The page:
The Lowly Squirrelfish Deserves Some Ink Too

Why am I taking an underwater photo of a squirrelfish (Holocentrus adscensionis)? Is it because of its big “squirrel-like” eyes and beautiful colors? Yup!

If you are a big, scary or sought after game fish you get media coverage, especially in a place like the Florida Keys.

Tune your radio to a local frequency and you will likely hear some fishing boat captain giving you a report on the great fish catch of the day.

Even lobsters get a lot of coverage — especially if a big one is caught or somebody breaks the rules in hunting for them.

So, being aware of what is popular — and to make up for my lack of being a “popular” kid in junior high school – when on a scuba dive with camera in hand  I look for images that will  have  a “wow” factor such as sharks, eels and stingrays. I also go after other eye catchers like wrecks, kids and pretty girls. If I could get an image of a cat in scuba gear next the Buddha statue on Davis Reef I would probably get hundreds of likes on Facebook. Just kidding, I would never take cute little fluffy into the ocean.

I was fooled once. I wrote a story on seagrass and got over 800 likes. But, to be fair, that was on the Florida Keys National Marine Sanctuary’s Facebook page where folks “like” esoteric stories about things like seagrass.

Let’s get back to squirrelfish. I was on a dive a few weeks ago finning through the barrel sponges hoping to get an image of a sea monster, giant shark or maybe some lost pirate treasure. Up swims a squirrelfish. It glanced at me with a sad “what am I chopped liver?” look in its big eyes.

Having raised kids and now being a grandparent, I thought of the correct answer, “everyone is special in his or her own way Mr. squirrelfish.” (I know, some of you reading this think “this columnist dude was ‘narced,” a scuba diver’s term for the intoxicated-like condition that divers experience on deep dives from breathing high concentrations of nitrogen.)

I wasn’t “narced” but I do think squirrelfish are pretty cool. For example, they can vibrate their swim bladders and make clicking and grunting noises to communicate when protecting their territory.

One species, the longspine squirrelfish, is believed to make different sounds depending on the type of threat it faces — a single grunt when challenging another fish that presents little threat or a series of clicking noises signaling the need to retreat from a big fish. Squirrelfish live in the western Atlantic Ocean from North Carolina (US) and Bermuda, south to Santos, Brazil including the Gulf of Mexico and in the West Indies and Caribbean.

In the eastern Atlantic, squirrelfish live in tropical and subtropical waters including St. Helena and Ascension Island and along the African coast from Sao Tome Island and Gabon, south to Angola. They can be found over 500 feet deep but the more typical maximum depth is around 100 feet.

The squirrelfish is a night critter. It usually hides in crevices and under ledges in coral reefs during daylight to avoid being eaten. It swims over sandy bottoms or seagrass beds at night to feed on crab larvae, shrimp larvae, small crustaceans (i.e., hard shell, segmented body, and jointed appendages) and juvenile fishes. Adults tend to loners within established territories. Juvenile squirrelfish, which are thin and silvery, are rarely seen because they live out in the ocean waters before settling into suitable habitat.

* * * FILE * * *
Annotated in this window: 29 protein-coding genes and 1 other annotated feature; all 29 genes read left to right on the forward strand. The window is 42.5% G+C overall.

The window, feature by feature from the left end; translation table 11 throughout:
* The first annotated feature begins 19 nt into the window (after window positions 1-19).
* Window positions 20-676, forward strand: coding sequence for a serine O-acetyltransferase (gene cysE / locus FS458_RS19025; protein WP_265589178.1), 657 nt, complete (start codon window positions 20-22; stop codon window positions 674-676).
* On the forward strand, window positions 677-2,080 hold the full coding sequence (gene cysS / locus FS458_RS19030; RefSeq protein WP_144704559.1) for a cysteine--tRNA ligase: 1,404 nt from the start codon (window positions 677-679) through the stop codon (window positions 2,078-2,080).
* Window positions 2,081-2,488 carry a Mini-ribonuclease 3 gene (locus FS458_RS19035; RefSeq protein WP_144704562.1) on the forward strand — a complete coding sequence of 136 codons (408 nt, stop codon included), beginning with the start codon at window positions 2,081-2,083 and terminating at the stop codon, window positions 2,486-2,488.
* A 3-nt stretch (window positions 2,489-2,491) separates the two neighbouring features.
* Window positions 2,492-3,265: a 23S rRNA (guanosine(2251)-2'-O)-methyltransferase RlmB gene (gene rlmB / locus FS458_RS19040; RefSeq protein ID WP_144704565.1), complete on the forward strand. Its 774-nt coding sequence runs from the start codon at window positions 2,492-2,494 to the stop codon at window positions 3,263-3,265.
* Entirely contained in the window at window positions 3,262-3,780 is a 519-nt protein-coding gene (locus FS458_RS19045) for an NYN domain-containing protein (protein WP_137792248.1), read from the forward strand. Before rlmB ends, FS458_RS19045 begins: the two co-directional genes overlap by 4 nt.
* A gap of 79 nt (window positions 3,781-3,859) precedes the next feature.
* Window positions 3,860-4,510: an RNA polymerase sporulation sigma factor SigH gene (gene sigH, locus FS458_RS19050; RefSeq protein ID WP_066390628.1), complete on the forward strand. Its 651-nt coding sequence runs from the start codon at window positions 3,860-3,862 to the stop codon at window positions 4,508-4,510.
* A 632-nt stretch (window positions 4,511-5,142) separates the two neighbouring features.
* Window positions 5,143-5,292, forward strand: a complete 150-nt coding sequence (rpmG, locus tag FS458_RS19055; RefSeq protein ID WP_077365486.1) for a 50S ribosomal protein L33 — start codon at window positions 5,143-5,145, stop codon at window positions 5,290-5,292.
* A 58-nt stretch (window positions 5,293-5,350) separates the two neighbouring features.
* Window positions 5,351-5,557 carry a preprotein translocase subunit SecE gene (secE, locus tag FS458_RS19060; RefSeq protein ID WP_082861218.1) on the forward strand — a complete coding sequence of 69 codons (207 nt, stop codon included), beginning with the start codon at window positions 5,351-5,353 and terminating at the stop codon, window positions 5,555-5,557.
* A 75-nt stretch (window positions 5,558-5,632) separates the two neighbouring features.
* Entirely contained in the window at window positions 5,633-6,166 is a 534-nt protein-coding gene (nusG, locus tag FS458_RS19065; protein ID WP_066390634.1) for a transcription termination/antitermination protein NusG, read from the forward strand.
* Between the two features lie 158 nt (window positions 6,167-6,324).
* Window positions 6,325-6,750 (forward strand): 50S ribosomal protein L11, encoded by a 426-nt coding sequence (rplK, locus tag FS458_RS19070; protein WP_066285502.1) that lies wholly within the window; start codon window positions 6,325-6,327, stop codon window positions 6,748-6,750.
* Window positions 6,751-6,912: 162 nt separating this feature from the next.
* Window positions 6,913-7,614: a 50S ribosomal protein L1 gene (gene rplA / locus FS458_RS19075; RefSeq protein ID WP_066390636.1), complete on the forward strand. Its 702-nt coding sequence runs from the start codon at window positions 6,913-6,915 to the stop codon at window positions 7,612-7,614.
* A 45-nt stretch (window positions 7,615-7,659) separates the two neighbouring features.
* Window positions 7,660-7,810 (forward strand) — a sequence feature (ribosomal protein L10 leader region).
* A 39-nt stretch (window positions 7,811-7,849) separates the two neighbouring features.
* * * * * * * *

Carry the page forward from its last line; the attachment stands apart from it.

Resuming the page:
Squirrelfish have moderately compressed oval shaped slender bodies and big “squirrel-like” eyes. Their backs are reddish and their lower parts are white. The fins on their backs are yellowish to yellowish green, others are whitish.  Squirrelfish, which become sexually mature at about 5.7 inches, grow to about 10 inches long. The maximum recorded length is 24 inches.

Squirrelfish spawn throughout the year in warm waters and only in the summer months of higher latitudes when the water warms up. Predators of squirrelfish include the dolphinfish, mutton snapper, yellowfin tuna, longlure frogfish, and sea birds such as the brown noddy and the sooty tern.

Some folks in Brazil and Venezuela catch squirrelfish with traps, hand lines, and gillnets. It is sometimes sold fresh but has limited commercial value because of its small size, rough scales and spines. Squirrelfish can survive for days in traps and highly polluted waters.

English language common names for squirrelfish include common squirrelfish, cook, hardback soldier, longjaw squirrelfish, maryanne, rotten finger, striped squirrelfish, and welchman.

Squirrelfish often are displayed in public aquariums. The big and scary fish may get the “wows” but it’s hard to beat a pretty face. So, pretty little squirrelfish, don’t it let your lack of recognition make your “brown eyes blue.” (Lyrics “Don’t It Make My Brown Eyes Blue” written by Richard Leigh, and recorded by American country music singer Crystal Gayle.)

For more on squirrelfish see: http://www.flmnh.ufl.edu/fish/gallery/descript/squirrelfish/squirrelfish.html

Or: http://science.jrank.org/pages/6422/Squirrel-Fish.html

Don Rhodes, in addition to a career in government affairs, has taught scuba for 29 years. He and his wife retired to Tavernier four years ago, where he works as an instructor for Conch Republic Divers.

Source: The squirrelfish deserves some ink too 

Enjoyed this post? Share it!

 

Leave a comment

Your email address will not be published. Required fields are marked *

WordPress Anti Spam by WP-SpamShield